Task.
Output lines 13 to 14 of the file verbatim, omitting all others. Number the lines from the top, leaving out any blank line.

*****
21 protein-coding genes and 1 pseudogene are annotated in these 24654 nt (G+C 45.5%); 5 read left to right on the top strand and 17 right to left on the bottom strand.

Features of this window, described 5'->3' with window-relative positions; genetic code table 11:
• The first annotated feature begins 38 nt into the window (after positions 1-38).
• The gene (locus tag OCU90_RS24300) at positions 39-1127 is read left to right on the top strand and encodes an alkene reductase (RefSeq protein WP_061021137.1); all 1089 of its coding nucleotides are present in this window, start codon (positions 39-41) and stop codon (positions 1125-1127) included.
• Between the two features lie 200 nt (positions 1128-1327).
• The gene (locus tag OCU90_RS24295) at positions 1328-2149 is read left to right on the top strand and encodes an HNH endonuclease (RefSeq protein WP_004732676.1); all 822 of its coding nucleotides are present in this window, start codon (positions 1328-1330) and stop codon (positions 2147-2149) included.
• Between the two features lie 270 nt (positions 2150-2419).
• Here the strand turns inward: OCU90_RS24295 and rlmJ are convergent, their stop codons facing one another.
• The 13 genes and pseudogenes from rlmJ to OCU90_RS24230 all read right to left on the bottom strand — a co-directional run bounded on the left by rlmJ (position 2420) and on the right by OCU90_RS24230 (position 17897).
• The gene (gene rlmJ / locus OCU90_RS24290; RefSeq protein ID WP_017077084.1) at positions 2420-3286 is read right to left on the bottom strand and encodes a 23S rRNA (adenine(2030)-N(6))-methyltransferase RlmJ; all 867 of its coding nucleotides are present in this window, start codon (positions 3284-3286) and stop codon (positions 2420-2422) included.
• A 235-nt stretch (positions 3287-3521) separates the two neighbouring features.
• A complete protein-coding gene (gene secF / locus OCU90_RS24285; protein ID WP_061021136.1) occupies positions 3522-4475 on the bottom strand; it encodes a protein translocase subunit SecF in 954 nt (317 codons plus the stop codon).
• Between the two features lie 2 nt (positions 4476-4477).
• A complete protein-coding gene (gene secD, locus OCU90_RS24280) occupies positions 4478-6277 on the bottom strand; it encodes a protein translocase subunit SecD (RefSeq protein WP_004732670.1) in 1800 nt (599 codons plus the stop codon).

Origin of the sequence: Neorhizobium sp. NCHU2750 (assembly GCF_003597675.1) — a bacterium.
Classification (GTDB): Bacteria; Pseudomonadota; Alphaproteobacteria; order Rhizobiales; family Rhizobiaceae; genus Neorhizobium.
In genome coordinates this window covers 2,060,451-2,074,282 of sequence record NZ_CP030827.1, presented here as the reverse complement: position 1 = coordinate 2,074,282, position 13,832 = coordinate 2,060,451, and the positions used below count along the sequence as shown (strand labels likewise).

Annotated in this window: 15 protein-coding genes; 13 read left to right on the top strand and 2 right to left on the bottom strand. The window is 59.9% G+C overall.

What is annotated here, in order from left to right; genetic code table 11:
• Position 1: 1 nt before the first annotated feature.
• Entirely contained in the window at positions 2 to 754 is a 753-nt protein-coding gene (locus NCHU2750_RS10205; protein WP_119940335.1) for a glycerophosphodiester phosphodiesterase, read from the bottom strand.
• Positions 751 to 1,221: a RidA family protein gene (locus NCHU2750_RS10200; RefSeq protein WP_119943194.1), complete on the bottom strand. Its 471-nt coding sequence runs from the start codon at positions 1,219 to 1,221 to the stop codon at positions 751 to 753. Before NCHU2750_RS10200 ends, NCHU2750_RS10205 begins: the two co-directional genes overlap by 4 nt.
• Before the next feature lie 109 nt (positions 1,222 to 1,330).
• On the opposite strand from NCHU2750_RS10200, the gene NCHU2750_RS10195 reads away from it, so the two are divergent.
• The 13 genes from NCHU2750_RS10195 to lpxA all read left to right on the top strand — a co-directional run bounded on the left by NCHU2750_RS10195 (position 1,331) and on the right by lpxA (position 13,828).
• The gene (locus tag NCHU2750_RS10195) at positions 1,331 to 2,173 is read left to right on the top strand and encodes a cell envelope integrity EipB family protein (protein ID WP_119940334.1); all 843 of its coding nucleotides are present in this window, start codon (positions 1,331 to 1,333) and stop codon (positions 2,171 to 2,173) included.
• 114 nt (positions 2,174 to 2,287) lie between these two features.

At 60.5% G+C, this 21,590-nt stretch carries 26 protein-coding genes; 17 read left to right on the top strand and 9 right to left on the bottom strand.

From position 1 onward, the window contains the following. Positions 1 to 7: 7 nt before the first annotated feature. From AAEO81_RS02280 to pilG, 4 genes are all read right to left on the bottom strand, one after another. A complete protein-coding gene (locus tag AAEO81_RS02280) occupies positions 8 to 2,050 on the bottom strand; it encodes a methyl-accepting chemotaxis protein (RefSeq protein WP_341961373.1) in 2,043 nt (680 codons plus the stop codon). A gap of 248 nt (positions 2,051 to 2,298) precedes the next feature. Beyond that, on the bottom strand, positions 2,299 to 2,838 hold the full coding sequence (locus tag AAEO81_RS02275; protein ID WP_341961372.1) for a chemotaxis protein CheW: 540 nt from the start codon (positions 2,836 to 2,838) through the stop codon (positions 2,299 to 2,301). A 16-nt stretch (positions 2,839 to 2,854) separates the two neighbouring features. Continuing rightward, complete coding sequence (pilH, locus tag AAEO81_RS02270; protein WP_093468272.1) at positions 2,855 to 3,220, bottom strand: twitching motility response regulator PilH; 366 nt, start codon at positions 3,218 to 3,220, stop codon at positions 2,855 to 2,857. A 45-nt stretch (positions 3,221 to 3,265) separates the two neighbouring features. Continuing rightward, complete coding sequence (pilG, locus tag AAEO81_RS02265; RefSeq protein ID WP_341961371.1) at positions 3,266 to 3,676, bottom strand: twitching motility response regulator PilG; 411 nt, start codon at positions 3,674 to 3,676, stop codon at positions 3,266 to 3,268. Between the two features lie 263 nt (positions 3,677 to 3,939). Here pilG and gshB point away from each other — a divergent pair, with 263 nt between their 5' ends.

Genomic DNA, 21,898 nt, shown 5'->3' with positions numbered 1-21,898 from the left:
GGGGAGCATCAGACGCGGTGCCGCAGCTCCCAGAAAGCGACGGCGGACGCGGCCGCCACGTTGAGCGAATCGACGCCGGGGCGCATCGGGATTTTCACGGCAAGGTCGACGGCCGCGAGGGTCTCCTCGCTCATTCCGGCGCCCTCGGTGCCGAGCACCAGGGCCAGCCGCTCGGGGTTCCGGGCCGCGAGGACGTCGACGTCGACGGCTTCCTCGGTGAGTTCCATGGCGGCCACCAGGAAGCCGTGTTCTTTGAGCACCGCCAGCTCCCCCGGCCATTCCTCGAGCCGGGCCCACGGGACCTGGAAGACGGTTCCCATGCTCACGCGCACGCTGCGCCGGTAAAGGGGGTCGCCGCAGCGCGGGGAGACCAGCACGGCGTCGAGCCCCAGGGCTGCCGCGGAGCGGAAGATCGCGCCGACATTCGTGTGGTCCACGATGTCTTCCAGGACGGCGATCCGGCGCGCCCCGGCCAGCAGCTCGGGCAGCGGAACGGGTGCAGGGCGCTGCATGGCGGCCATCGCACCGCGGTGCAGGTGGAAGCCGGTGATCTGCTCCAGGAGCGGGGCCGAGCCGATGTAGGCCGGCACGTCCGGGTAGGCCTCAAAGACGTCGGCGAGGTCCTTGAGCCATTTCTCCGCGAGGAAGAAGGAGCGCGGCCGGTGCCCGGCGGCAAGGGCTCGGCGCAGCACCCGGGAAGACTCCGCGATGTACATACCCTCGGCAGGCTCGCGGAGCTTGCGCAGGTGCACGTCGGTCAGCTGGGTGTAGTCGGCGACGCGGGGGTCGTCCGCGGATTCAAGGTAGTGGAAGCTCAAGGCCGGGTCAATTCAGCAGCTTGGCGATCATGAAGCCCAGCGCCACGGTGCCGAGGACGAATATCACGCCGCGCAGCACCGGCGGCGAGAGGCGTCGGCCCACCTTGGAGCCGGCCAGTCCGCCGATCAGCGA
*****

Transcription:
• Between the two features lie 2 nt (positions 4476-4477).
• A complete protein-coding gene (gene secD, locus OCU90_RS24280) occupies positions 4478-6277 on the bottom strand; it encodes a protein translocase subunit SecD (RefSeq protein WP_004732670.1) in 1800 nt (599 codons plus the stop codon).